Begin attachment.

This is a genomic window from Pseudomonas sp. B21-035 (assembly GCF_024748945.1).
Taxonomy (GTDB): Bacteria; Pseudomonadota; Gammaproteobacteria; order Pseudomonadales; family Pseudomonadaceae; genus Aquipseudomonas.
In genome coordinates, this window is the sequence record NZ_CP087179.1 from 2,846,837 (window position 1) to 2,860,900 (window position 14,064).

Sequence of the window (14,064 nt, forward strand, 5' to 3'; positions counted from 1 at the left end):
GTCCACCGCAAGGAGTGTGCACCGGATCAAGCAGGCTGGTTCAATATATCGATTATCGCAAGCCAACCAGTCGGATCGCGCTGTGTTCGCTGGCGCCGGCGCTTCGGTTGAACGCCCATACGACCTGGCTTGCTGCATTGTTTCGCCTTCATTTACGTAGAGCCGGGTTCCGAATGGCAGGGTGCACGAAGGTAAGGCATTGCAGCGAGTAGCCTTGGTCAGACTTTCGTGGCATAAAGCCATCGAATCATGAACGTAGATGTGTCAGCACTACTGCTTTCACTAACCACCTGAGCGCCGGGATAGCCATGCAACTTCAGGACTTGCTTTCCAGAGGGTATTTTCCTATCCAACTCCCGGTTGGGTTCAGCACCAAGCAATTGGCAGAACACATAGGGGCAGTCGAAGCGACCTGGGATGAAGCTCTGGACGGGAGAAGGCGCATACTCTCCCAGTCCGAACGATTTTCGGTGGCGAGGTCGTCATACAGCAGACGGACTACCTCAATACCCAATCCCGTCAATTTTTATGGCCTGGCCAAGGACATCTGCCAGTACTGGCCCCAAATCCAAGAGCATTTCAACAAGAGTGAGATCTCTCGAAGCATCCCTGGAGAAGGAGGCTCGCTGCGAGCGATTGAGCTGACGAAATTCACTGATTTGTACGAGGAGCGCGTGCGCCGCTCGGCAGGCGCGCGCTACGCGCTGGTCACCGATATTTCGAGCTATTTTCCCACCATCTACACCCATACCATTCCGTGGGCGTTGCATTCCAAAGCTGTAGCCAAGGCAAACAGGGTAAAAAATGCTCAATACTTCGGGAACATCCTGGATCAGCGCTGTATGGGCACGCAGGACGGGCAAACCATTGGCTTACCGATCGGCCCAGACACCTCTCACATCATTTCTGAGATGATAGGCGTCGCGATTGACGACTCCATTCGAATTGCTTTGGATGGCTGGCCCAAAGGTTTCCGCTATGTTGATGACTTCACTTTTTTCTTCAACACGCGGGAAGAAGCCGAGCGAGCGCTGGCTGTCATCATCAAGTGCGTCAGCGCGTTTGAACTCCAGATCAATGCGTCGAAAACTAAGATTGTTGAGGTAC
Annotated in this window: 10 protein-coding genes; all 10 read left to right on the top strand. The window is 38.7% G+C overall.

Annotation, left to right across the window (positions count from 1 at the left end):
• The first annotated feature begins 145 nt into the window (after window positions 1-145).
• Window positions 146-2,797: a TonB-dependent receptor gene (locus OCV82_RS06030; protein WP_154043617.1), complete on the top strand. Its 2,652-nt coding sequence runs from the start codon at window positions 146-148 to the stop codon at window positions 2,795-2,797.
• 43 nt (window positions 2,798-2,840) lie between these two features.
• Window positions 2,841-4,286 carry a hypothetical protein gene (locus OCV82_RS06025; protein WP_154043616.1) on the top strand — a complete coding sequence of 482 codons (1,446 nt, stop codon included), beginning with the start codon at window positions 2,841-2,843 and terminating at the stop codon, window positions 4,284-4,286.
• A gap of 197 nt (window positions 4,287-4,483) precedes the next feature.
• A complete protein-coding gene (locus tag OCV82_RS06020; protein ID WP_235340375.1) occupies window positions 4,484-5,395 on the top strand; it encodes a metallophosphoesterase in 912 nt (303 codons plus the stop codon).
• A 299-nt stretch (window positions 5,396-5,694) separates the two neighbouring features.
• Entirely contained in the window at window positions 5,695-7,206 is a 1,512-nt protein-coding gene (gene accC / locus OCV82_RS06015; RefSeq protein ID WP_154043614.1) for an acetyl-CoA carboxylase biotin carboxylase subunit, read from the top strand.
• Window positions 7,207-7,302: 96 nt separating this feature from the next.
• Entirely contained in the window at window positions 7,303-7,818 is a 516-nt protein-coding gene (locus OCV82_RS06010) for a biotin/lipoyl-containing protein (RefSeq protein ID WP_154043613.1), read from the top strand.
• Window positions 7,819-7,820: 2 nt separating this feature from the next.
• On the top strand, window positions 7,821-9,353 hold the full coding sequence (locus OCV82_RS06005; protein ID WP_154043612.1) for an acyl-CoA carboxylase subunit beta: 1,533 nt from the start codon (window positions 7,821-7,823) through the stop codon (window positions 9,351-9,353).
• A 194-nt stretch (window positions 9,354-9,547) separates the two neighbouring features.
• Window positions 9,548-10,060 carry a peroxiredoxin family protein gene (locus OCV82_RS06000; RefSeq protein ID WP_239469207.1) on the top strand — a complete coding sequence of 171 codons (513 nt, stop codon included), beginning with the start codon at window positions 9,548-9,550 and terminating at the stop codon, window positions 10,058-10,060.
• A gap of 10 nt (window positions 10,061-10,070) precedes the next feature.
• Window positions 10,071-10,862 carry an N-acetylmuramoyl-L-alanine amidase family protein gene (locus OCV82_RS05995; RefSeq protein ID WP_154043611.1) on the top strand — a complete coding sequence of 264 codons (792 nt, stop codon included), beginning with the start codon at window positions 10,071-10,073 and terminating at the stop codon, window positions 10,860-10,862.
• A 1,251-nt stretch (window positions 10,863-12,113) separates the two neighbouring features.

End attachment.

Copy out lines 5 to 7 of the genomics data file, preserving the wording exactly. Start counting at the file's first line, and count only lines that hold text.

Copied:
GTCCACCGCAAGGAGTGTGCACCGGATCAAGCAGGCTGGTTCAATATATCGATTATCGCAAGCCAACCAGTCGGATCGCGCTGTGTTCGCTGGCGCCGGCGCTTCGGTTGAACGCCCATACGACCTGGCTTGCTGCATTGTTTCGCCTTCATTTACGTAGAGCCGGGTTCCGAATGGCAGGGTGCACGAAGGTAAGGCATTGCAGCGAGTAGCCTTGGTCAGACTTTCGTGGCATAAAGCCATCGAATCATGAACGTAGATGTGTCAGCACTACTGCTTTCACTAACCACCTGAGCGCCGGGATAGCCATGCAACTTCAGGACTTGCTTTCCAGAGGGTATTTTCCTATCCAACTCCCGGTTGGGTTCAGCACCAAGCAATTGGCAGAACACATAGGGGCAGTCGAAGCGACCTGGGATGAAGCTCTGGACGGGAGAAGGCGCATACTCTCCCAGTCCGAACGATTTTCGGTGGCGAGGTCGTCATACAGCAGACGGACTACCTCAATACCCAATCCCGTCAATTTTTATGGCCTGGCCAAGGACATCTGCCAGTACTGGCCCCAAATCCAAGAGCATTTCAACAAGAGTGAGATCTCTCGAAGCATCCCTGGAGAAGGAGGCTCGCTGCGAGCGATTGAGCTGACGAAATTCACTGATTTGTACGAGGAGCGCGTGCGCCGCTCGGCAGGCGCGCGCTACGCGCTGGTCACCGATATTTCGAGCTATTTTCCCACCATCTACACCCATACCATTCCGTGGGCGTTGCATTCCAAAGCTGTAGCCAAGGCAAACAGGGTAAAAAATGCTCAATACTTCGGGAACATCCTGGATCAGCGCTGTATGGGCACGCAGGACGGGCAAACCATTGGCTTACCGATCGGCCCAGACACCTCTCACATCATTTCTGAGATGATAGGCGTCGCGATTGACGACTCCATTCGAATTGCTTTGGATGGCTGGCCCAAAGGTTTCCGCTATGTTGATGACTTCACTTTTTTCTTCAACACGCGGGAAGAAGCCGAGCGAGCGCTGGCTGTCATCATCAAGTGCGTCAGCGCGTTTGAACTCCAGATCAATGCGTCGAAAACTAAGATTGTTGAGGTAC
Annotated in this window: 10 protein-coding genes; all 10 read left to right on the top strand. The window is 38.7% G+C overall.

Annotation, left to right across the window (positions count from 1 at the left end):